Loleatta Holloway ‘Loleatta’ (BBR) 5/5

Loleatta Holloway
Loleatta Holloway was one of the classiest soul singers who was extremely versatile and equally adept at interpreting heart wrenching ballads as she was with uptempo dancers. This expanded edition of her strongest album for Salsoul is a fitting tribute to the singer who passed away in 2011. Holloway started her caeer during the early to mid-1970s on the little known independent label Aware records out of Georgia and while there she cut a superb single and album both entitled ‘Cry to me’, produced by husband Floyd Smith, which have both become real soul classics. One of the other songs featured was a mid-tempo song ‘Casanova’ and this would be re-worked as a disco stomper by duet Coffee in 1980. When Aware suddenly folded in 1976, the brothers Cayre came into the picture. Initially interested in setting up a Mexican music distribution in New York, the brothers sof Syrian-American heritage soon discovered that it would be more profitable to branch into the emerging new Latin music which fledgling label Fania was pioneering. By the mid-1970s disco was in the ascendancy and while hearing the production talents of husband Smith, Ken Cayre was introduced to Loleatta and she became one of the first non-Latin singers to sign for Salsoul. This album was the magnificent result. Three bona fide dance classics are included and in both album and extended 12″ versions. for good measure If ‘Hit and Run’ has rightly become an anthem, the other two are just as worthy dancefloor winners. Arguably the pick of the trio is the classy mid-tempo tune ‘Dreamin’ while for stylish orchestrations the superb ‘We’re getting stronger (the longer we stay together)’ is another fine contender. However, it would be wrong to assume that Loleatta here focussed solely on uptempo numbers. Two Floyd Smith productions are superior ballads with the gentle ‘Worn out broken heart’ a quiet storm favourite. For a lovely, varied mid-tempo tune, Curtis Mayfield’s ‘What now’ rounds off the terrific set. It helped greatly that Norman Harris was in charge of the majority of the album’s songs and that of course meant Holloway was backed by the MFSB house band at Sigma studios. With no less than five bonus tracks and informative sleeve notes, the listener is in for a sonic treat.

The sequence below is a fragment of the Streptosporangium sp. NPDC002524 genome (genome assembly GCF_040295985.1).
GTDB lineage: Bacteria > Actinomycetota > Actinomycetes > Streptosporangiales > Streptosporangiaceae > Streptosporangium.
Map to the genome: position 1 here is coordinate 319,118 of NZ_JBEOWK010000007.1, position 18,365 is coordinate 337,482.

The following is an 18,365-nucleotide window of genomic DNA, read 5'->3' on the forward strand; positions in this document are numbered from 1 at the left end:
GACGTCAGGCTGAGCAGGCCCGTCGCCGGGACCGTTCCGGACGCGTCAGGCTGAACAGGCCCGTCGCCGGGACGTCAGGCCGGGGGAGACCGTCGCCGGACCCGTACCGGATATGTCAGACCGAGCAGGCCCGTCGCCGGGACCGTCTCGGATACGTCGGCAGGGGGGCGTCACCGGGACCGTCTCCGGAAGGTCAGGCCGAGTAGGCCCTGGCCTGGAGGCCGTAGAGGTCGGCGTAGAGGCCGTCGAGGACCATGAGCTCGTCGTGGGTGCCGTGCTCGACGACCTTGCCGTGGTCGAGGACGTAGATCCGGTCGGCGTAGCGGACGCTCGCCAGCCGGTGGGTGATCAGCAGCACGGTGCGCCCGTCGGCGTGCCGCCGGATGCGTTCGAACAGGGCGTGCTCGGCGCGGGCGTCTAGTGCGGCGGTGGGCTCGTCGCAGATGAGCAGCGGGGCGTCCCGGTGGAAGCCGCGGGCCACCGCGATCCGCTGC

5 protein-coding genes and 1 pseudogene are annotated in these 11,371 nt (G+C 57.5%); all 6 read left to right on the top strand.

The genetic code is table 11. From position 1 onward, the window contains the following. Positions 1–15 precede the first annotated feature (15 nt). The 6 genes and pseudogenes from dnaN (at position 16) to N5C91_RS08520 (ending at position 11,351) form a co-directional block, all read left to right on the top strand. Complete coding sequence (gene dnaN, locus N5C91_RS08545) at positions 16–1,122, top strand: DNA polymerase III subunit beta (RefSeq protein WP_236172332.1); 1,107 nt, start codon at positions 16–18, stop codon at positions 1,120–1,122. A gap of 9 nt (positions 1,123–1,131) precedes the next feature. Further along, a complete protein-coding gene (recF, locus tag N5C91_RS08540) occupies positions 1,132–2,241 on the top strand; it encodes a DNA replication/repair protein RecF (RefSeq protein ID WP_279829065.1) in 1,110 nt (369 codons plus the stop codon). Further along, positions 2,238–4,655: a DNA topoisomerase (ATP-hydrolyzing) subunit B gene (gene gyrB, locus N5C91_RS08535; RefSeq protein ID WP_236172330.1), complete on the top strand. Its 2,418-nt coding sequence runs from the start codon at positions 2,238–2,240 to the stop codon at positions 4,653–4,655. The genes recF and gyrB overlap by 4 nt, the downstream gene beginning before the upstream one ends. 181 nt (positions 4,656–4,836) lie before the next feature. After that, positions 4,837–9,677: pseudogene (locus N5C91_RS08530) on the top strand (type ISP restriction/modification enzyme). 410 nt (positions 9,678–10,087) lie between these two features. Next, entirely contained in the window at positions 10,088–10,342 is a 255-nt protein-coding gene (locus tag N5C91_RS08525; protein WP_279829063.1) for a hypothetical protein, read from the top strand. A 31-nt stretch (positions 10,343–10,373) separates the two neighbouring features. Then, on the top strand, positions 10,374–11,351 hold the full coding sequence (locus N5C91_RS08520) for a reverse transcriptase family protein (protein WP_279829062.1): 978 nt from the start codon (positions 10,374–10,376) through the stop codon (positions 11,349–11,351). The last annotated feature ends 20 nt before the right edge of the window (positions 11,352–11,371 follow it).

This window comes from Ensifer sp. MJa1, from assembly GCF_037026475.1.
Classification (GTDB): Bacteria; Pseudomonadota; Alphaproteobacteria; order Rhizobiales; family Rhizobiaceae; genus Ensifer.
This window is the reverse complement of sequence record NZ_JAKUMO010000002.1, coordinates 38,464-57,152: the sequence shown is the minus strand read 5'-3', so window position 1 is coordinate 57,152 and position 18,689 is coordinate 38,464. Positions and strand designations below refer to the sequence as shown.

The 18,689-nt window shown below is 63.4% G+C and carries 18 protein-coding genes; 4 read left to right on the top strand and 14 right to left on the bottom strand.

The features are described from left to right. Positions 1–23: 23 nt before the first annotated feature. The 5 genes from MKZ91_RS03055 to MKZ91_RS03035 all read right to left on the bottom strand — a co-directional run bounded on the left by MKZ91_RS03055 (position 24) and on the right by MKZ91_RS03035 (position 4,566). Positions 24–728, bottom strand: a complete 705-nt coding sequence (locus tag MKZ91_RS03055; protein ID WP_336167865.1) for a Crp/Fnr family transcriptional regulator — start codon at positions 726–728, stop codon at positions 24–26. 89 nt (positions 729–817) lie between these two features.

Tim Stenhouse